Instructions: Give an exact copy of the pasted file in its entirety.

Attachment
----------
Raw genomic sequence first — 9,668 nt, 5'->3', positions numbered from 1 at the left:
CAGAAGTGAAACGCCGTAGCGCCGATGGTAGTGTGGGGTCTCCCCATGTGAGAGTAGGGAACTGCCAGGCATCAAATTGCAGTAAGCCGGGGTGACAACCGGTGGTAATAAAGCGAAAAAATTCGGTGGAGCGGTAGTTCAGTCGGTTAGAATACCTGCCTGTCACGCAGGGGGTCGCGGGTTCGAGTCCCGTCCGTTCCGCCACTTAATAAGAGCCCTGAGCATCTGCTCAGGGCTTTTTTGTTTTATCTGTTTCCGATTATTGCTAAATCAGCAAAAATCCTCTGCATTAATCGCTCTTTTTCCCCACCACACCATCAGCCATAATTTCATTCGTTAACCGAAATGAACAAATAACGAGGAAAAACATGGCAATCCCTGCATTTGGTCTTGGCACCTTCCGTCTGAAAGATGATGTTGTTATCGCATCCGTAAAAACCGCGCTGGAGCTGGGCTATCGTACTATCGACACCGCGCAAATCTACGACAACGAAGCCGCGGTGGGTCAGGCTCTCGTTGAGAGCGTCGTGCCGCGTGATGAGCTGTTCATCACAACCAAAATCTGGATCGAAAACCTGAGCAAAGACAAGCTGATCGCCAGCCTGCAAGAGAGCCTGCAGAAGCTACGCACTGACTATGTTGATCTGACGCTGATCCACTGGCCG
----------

Raw genomic sequence first — 9,668 nt, 5'->3', positions numbered from 1 at the left:
CAGAAGTGAAACGCCGTAGCGCCGATGGTAGTGTGGGGTCTCCCCATGTGAGAGTAGGGAACTGCCAGGCATCAAATTGCAGTAAGCCGGGGTGACAACCGGTGGTAATAAAGCGAAAAAATTCGGTGGAGCGGTAGTTCAGTCGGTTAGAATACCTGCCTGTCACGCAGGGGGTCGCGGGTTCGAGTCCCGTCCGTTCCGCCACTTAATAAGAGCCCTGAGCATCTGCTCAGGGCTTTTTTGTTTTATCTGTTTCCGATTATTGCTAAATCAGCAAAAATCCTCTGCATTAATCGCTCTTTTTCCCCACCACACCATCAGCCATAATTTCATTCGTTAACCGAAATGAACAAATAACGAGGAAAAACATGGCAATCCCTGCATTTGGTCTTGGCACCTTCCGTCTGAAAGATGATGTTGTTATCGCATCCGTAAAAACCGCGCTGGAGCTGGGCTATCGTACTATCGACACCGCGCAAATCTACGACAACGAAGCCGCGGTGGGTCAGGCTCTCGTTGAGAGCGTCGTGCCGCGTGATGAGCTGTTCATCACAACCAAAATCTGGATCGAAAACCTGAGCAAAGACAAGCTGATCGCCAGCCTGCAAGAGAGCCTGCAGAAGCTACGCACTGACTATGTTGATCTGACGCTGATCCACTGGCCG